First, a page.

Loxbridge Partners LLC on Sept. 27 asked the Federal Energy Regulatory Commission for a rehearing of the commission’s Sept. 2 rejection of a preliminary permit application for the 700-MW McNary Second Powerhouse Project.
The project was to be located at the U.S. Army Corps of Engineers’ McNary Lock and Dam facility on the Columbia River near the City of Umatilla in Umatilla County, Oregon.
On May 16, commission staff sent the U.S. Corps of Engineers a letter requesting its opinion on whether non-federal development is authorized at McNary Dam, and if so, whether Loxbridge’s proposal would interfere with existing dam operations or improvement plans. The Corps responded on Aug. 2, stating that it believes the commission does not have jurisdiction to issue a preliminary permit or license for a project at the site. In addition the Corps opposes Loxbridge’s proposed project on the ground that it would interfere with the Corps’ operation of McNary Dam. FERC rejected the application on that basis.
Said the rehearing request: “Given that the Commission was denying the permit application because of the Corps’ opposition to the project, they did not address the issue of jurisdiction over non-federal hydropower development at McNary Lock and Dam. In making the Order, the Commission states that in recent decisions it has denied preliminary permits for projects at federal facilities after the federal entities indicated that no purpose would be served in issuing a permit because the federal entity would not approve modifications to its federal facilities.
“Loxbridge respectfully disagrees and submits this Request for Rehearing to clarify the factual and legal basis for addressing these issues and to assist in the Commission’s affirmation that the aforementioned referenced rulings are not controlling and that the Corps objections are an abuse of process and meant to circumvent the Commissions jurisdiction to issue a preliminary permit or license for the MSP, and that the Commission should issue a preliminary permit to Loxbridge for the MSP project.”
The proposed project would utilize the McNary Dam and would consist of these new facilities: a powerhouse built in place of the existing McNary Dam south abutment; seven 100-MW Kaplan turbine-generators; two or three step-up transformers; and two 1,300-yard-long transmission lines interconnecting with the existing McNary Dam substation. The estimated annual generation of the McNary Second Powerhouse Project would be 3,700 gigawatt-hours. The proposed project would be located entirely on federal land under the jurisdiction of the Corps.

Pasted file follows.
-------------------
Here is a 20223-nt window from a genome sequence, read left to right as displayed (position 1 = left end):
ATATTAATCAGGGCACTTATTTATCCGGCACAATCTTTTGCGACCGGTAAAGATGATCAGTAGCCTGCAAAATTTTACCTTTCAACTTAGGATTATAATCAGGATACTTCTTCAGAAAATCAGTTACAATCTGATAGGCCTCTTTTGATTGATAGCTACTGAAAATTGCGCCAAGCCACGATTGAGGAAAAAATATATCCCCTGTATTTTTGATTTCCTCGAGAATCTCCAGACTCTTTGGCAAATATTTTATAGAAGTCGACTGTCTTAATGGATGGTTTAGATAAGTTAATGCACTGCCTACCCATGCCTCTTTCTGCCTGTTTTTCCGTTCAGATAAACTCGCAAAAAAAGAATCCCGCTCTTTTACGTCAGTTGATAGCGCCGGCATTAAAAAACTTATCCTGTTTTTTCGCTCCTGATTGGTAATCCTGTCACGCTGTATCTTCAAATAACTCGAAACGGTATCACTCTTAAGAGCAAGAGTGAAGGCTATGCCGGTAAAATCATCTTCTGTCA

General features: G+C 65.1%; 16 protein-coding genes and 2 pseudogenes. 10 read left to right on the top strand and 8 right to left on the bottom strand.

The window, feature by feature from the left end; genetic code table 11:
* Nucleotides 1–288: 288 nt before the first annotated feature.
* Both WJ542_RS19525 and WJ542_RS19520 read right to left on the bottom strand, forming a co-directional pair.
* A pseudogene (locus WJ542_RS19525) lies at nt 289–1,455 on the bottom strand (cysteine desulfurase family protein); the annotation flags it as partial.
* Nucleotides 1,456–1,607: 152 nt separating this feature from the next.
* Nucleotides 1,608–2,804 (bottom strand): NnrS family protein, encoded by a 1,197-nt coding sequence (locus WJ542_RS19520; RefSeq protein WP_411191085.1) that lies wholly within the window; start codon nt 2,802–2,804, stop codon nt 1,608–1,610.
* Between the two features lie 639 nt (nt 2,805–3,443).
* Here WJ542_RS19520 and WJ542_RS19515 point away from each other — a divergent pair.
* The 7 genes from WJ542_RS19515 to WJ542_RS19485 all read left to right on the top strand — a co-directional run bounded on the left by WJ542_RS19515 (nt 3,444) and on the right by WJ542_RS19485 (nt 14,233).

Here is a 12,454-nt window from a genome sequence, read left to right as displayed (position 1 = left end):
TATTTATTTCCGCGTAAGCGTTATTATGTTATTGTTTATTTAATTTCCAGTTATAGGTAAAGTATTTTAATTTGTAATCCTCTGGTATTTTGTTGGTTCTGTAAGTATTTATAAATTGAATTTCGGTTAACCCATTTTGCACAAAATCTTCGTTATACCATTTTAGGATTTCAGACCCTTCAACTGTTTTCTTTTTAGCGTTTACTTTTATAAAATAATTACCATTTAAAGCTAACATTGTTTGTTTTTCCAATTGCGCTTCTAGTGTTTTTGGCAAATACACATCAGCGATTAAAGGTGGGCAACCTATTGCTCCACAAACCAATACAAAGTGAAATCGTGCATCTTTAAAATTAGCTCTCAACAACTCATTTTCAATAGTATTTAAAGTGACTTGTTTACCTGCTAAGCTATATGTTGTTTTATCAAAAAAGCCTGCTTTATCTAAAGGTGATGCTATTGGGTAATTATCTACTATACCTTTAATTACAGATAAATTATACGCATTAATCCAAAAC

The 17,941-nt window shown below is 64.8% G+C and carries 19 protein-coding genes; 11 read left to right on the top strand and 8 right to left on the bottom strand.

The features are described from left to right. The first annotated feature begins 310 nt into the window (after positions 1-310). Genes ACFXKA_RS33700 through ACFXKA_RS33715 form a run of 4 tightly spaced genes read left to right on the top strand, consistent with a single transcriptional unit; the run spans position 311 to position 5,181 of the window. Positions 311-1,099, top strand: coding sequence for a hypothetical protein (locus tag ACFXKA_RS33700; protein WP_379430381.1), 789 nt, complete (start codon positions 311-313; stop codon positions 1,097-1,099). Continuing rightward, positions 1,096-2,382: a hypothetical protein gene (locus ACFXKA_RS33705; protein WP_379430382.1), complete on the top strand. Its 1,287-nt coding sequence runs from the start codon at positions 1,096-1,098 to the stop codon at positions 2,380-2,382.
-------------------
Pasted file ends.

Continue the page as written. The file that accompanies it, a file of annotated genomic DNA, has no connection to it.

In determining whether the language of an authorizing statute unambiguously withdraws the commission’s jurisdiction at U.S. Bureau of Reclamation dams, the commission applies the principles and presumptions found in its 1992 memorandum of understanding (“1992 MOU”) with Reclamation, the company noted. The commission previously found that this guidance is “eminently transferrable to legislation authorizing Corps dams, inasmuch as it is grounded in established principles of statutory construction.”
Construction of the McNary Lock and Dam was authorized by the Rivers and Harbors Act of 1945, as recommended in House Document 75-704. Section 2 of the Act authorized the Corps to construct the McNary Dam “for the purposes of navigation, power development, and irrigation….” The Rivers and Harbors Act of 1950, which references House Document 81-531, provides further plans and recommendations for the Corps’ projects in the Columbia River Basin. According to House Document 81-531, the Corps was authorized to install fourteen 70-MW turbines at McNary Dam, for a total installed capacity of 980 MW. The Corps is currently operating the full amount of its authorized capacity, the company argued.
Presumption 5 of the 1992 MOU states that if the authorizing statute or any documents incorporated by reference in the statute specify the number, capacity, or location of powerplants authorized for federal development, the commission is presumed to have jurisdiction beyond the specified development. For McNary Dam, the incorporated documents specify the capacity authorized for federal development.”Loxbridge is not aware of any evidence to rebut the presumption that the Commission retains jurisdiction to authorize the non-federal development of incremental hydropower capacity (i.e., in addition to the specified federal development) at McNary Dam,” it said. “For the reasons discussed above, the Commission has the authority to issue a permit or a license for the development of hydropower at the McNary Dam.”